Academic journal article International Journal of Sport Finance

Profiting from the English Premier League: Predictive Elicitation, the Kelly Criterion, and Black Swans

Academic journal article International Journal of Sport Finance

Profiting from the English Premier League: Predictive Elicitation, the Kelly Criterion, and Black Swans

Article excerpt

(ProQuest: ... denotes formulae omitted.)

Introduction

Football (soccer) has gained increasing popularity since its contemporary introduction in 1863 in England. Today, it is the most popular sport around the world (Dunning, Joseph, & Maguire, 1993). As a consequence, betting on football through online bookmakers is by far the biggest sport in terms of turnover (Constantinou & Fenton, 2013b; Finnigan & Nordsted 2010). Therefore, the main objective of this paper is to propose a complete football betting strategy based on a simple predictive elicitation approach- the Kelly Criterion-and atypical positive returns (referred to as "black swans").

Although most of the literature on football forecasting has focused on various scoring rules to determine the performance of different methods (Constantinou & Fenton, 2012; Constantinou & Fenton, 2013a; Spann & Skiera, 2009), it is natural to determine their forecast accuracy based on the ability to generate profits against market odds (Cain, Law, & Peel, 2000; Constantinou, Fenton, & Martin, 2013; Constantinou, Fenton, & Neil, 2012; Crowder et al., 2002; Dixon & Pope, 2004; Forrest, Goddard, & Simmons, 2005; Goddard & Asimakopoulos, 2004; Graham & Stott, 2008; Hvattum & Arntzen, 2010; Kuypers, 2000b; Rue & Salvesen, 2000). However, the latter approach depends on the model's forecasting ability relative to the market odds and a betting strategy. We propose to forecast football games outcomes using a simple predictive elicitation approach (Garthwaite, Kadane, & O'Hagan, 2005; Kadane, 1980), where the hyperparameters of a Categorical Dirichlet model are elicited using betting odds from different bookmakers. Regarding the betting strategy, we use the Kelly Criterion, which defines the optimal size of a series of bets that maximizes the wealth growth rate in the long run (Kelly, 1956), and a stopping rule based on atypical positive returns (black swans), which are defined based on historical information. Therefore the novelty of our proposal is to design a complete betting strategy that includes a simple way to forecast match outcomes, determine the percentage of money that should be invested, and includes a stopping rule that might generate profits exploiting the inefficiencies in the betting market at the beginning of the season. In addition, we develop a free graphical user interface (GUI) to apply to our proposal. This is available online at https://github. com/besmarter/UIBets. This GUI is built in MATLAB, but we created an .exe version that does not require this software.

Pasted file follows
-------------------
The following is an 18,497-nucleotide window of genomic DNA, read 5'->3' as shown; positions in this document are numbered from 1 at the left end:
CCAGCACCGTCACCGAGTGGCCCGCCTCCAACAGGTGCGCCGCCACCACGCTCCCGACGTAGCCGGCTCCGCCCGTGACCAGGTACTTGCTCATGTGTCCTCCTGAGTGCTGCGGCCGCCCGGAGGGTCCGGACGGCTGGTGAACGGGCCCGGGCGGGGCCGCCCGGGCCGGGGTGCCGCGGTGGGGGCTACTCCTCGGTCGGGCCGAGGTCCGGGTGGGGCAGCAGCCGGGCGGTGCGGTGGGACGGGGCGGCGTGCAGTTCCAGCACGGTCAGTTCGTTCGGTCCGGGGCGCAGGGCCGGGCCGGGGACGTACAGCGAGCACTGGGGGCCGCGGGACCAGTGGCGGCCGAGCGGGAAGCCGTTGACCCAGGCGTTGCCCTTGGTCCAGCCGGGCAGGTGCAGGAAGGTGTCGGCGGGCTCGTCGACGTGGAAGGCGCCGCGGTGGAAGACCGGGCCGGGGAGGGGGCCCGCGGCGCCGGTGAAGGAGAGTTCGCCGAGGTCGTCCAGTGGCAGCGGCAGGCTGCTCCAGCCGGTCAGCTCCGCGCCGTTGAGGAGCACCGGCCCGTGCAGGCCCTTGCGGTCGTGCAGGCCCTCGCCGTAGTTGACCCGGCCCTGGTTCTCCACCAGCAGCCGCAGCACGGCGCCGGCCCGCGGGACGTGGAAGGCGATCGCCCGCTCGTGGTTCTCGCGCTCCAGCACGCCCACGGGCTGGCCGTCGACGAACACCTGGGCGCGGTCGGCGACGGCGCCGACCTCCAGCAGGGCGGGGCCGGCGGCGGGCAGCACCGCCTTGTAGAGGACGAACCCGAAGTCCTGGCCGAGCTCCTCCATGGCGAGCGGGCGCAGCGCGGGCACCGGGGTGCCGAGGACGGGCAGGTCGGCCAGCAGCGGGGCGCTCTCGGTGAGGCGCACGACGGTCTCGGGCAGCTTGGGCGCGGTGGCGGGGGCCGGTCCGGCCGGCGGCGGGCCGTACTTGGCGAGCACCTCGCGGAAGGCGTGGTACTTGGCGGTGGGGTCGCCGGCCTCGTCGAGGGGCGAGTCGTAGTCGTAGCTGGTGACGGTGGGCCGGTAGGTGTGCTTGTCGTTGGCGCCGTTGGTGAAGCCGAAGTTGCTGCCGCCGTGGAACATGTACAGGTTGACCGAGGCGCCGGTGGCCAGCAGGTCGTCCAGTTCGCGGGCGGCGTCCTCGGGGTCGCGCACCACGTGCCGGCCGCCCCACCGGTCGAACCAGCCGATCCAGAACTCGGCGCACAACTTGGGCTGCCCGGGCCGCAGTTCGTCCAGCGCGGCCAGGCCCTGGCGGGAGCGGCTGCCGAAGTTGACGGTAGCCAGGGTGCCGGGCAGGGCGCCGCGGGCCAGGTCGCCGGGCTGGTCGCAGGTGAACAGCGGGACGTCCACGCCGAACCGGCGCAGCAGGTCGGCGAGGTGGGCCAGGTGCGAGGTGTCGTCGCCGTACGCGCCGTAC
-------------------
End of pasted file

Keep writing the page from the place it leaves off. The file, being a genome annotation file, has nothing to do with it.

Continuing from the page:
We tested our procedure in the English Premier League for the 2013-2014, 2014- 2015, and 2015-2016 seasons, betting on bet365, one of the major online bookmakers (Štrumbelj, 2014). Our method obtained profitable outcomes: 33.54%, 22.12%, and 49.01% returns, respectively.

The English Premier League

The English Premier League is one of the most important football leagues in the world. It was founded in 1992 after the Football League First Division members decided to break away from the Football League, which was originally founded in 1888. The EPL is composed of 20 clubs. Each club plays 38 matches in a regular season that runs from August to May, totaling 380 matches. Due to being the most watched football league in the world, and its excellent available historical records, it is very attractive for testing the ability of betting strategies to generate profits against market odds. In general, the English Football League system has been considered by many researchers (Cain, Law, & Peel ,2000; Crowder et al., 2002; Dixon & Pope, 2004; Forrest, Goddard, & Simmons, 2005; Goddard & Asimakopoulos, 2004; Kuypers, 2000b). Some methods have been shown to generate positive returns (Cain, Law, & Peel, 2000; Constantinou, Fenton, & Martin, 2013; Constantinou, Fenton, & Neil, 2012; Goddard & Asimakopoulos, 2004; Rue & Salvesen, 2000). …

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